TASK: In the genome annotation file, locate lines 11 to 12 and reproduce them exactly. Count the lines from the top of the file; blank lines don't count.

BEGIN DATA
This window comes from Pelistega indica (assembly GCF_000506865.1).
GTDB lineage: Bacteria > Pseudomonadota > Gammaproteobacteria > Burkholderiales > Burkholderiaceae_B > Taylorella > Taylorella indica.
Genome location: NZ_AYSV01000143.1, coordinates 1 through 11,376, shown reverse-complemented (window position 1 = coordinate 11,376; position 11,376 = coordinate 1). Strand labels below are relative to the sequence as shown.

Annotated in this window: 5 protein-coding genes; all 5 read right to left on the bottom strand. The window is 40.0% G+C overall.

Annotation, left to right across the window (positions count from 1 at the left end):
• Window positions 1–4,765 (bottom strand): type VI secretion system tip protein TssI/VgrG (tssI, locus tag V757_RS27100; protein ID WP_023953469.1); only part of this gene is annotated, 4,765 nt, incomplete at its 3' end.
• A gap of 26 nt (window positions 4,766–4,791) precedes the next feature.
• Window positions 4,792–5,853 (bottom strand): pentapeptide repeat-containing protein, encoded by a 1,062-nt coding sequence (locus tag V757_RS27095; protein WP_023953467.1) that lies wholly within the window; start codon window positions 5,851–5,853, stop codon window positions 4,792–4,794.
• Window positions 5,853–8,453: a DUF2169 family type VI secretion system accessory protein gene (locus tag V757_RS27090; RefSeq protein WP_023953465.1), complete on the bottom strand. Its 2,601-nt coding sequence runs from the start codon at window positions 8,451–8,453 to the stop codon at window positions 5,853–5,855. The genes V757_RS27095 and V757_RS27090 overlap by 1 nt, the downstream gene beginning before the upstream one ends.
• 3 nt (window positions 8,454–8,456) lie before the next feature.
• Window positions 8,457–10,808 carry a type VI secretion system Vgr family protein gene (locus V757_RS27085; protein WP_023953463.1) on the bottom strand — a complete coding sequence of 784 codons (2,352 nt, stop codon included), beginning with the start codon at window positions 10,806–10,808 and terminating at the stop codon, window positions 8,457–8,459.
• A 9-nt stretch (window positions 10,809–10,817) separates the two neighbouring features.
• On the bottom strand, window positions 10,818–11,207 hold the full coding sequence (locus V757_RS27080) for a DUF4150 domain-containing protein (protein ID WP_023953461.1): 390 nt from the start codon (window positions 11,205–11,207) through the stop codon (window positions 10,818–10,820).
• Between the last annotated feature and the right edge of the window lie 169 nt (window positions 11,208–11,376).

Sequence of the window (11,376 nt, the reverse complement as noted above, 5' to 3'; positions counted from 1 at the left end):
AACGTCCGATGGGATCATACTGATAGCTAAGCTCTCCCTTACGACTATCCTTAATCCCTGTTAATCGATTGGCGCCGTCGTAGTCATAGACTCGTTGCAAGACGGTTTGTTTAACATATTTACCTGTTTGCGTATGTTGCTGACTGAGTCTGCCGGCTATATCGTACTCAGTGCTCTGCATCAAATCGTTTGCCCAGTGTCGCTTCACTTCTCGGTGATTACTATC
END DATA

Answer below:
• Window positions 8,457–10,808 carry a type VI secretion system Vgr family protein gene (locus V757_RS27085; protein WP_023953463.1) on the bottom strand — a complete coding sequence of 784 codons (2,352 nt, stop codon included), beginning with the start codon at window positions 10,806–10,808 and terminating at the stop codon, window positions 8,457–8,459.
• A 9-nt stretch (window positions 10,809–10,817) separates the two neighbouring features.